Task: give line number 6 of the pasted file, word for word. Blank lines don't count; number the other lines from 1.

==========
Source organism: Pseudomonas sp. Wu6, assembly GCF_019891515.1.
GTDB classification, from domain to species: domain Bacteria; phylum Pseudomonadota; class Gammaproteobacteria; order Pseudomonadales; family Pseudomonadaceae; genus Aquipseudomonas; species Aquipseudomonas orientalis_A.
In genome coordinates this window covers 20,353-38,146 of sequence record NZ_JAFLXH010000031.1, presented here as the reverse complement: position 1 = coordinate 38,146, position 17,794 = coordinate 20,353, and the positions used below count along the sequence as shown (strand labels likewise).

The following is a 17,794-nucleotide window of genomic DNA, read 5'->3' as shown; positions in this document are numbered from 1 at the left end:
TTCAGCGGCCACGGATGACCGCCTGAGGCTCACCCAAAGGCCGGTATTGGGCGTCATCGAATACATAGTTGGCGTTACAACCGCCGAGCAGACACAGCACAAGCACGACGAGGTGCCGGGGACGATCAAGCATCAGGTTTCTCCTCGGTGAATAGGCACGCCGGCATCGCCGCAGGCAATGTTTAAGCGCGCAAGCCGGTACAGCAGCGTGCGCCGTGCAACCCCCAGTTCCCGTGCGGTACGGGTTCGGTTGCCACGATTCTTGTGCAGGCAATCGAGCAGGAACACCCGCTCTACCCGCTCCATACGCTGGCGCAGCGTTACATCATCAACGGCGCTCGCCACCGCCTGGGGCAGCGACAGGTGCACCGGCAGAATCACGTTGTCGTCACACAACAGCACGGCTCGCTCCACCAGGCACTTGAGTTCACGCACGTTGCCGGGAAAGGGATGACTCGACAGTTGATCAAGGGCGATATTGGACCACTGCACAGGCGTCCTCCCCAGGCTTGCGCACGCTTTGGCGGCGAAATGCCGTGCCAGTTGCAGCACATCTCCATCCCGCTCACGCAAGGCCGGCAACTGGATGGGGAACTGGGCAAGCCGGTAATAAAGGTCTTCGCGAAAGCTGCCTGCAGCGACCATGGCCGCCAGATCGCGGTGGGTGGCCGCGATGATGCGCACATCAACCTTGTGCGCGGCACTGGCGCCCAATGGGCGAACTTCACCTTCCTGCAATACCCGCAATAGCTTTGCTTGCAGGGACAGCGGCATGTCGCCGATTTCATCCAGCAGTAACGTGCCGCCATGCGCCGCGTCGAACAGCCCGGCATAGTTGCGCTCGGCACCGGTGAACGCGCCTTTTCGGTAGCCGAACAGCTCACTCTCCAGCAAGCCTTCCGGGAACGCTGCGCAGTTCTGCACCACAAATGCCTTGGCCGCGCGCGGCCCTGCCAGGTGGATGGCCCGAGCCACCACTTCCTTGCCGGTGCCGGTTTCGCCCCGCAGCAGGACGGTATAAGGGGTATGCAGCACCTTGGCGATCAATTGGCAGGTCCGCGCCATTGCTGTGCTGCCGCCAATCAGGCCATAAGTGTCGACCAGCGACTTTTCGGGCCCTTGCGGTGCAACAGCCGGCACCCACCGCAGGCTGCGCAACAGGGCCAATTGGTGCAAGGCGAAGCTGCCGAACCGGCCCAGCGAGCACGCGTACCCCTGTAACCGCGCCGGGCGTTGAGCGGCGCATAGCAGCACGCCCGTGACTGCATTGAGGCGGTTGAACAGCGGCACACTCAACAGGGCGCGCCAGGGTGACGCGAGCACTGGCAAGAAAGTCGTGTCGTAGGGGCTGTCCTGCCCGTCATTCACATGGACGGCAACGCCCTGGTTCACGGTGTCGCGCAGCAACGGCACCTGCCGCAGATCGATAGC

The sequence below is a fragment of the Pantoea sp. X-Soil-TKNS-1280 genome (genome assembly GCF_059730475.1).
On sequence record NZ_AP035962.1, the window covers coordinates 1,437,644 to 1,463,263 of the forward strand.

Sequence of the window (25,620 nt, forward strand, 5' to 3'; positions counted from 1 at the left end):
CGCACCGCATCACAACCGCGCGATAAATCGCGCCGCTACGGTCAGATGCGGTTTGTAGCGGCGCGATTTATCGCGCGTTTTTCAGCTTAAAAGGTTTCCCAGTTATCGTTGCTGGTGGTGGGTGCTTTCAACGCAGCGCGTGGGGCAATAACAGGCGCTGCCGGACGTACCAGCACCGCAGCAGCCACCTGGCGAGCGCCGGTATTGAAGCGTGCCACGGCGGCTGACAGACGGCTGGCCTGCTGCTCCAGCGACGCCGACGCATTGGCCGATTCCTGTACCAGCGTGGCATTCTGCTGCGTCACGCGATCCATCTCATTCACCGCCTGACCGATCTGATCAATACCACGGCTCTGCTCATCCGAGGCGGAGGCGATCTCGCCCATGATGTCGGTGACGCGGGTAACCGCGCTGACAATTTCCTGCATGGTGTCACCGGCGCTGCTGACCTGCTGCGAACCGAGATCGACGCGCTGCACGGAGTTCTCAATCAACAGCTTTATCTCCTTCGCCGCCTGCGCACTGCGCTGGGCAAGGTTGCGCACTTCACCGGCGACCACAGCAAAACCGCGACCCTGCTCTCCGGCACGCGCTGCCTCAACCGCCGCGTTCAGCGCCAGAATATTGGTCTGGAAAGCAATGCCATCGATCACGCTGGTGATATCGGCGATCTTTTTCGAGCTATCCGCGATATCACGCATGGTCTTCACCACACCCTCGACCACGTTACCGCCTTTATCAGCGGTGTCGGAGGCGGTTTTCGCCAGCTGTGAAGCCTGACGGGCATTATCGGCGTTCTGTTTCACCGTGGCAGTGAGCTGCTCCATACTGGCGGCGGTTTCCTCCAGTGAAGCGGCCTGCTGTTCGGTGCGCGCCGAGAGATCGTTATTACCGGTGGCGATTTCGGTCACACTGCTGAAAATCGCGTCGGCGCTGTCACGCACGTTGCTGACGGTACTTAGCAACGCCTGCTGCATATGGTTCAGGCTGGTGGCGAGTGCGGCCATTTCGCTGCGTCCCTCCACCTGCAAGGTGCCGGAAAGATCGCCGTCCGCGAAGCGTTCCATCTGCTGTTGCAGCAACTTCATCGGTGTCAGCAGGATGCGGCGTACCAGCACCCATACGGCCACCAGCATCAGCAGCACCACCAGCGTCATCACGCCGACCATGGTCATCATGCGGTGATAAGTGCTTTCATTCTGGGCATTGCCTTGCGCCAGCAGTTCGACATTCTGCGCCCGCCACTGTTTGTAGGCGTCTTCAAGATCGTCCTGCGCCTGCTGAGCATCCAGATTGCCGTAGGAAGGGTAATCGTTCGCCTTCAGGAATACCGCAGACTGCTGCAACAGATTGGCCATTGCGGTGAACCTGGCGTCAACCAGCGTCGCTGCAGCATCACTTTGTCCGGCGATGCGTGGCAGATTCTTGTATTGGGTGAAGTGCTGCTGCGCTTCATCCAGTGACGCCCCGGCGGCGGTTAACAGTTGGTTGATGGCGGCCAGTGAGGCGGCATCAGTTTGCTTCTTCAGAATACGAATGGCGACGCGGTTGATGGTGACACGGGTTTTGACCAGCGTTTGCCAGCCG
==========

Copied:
The sequence below is a fragment of the Pantoea sp. X-Soil-TKNS-1280 genome (genome assembly GCF_059730475.1).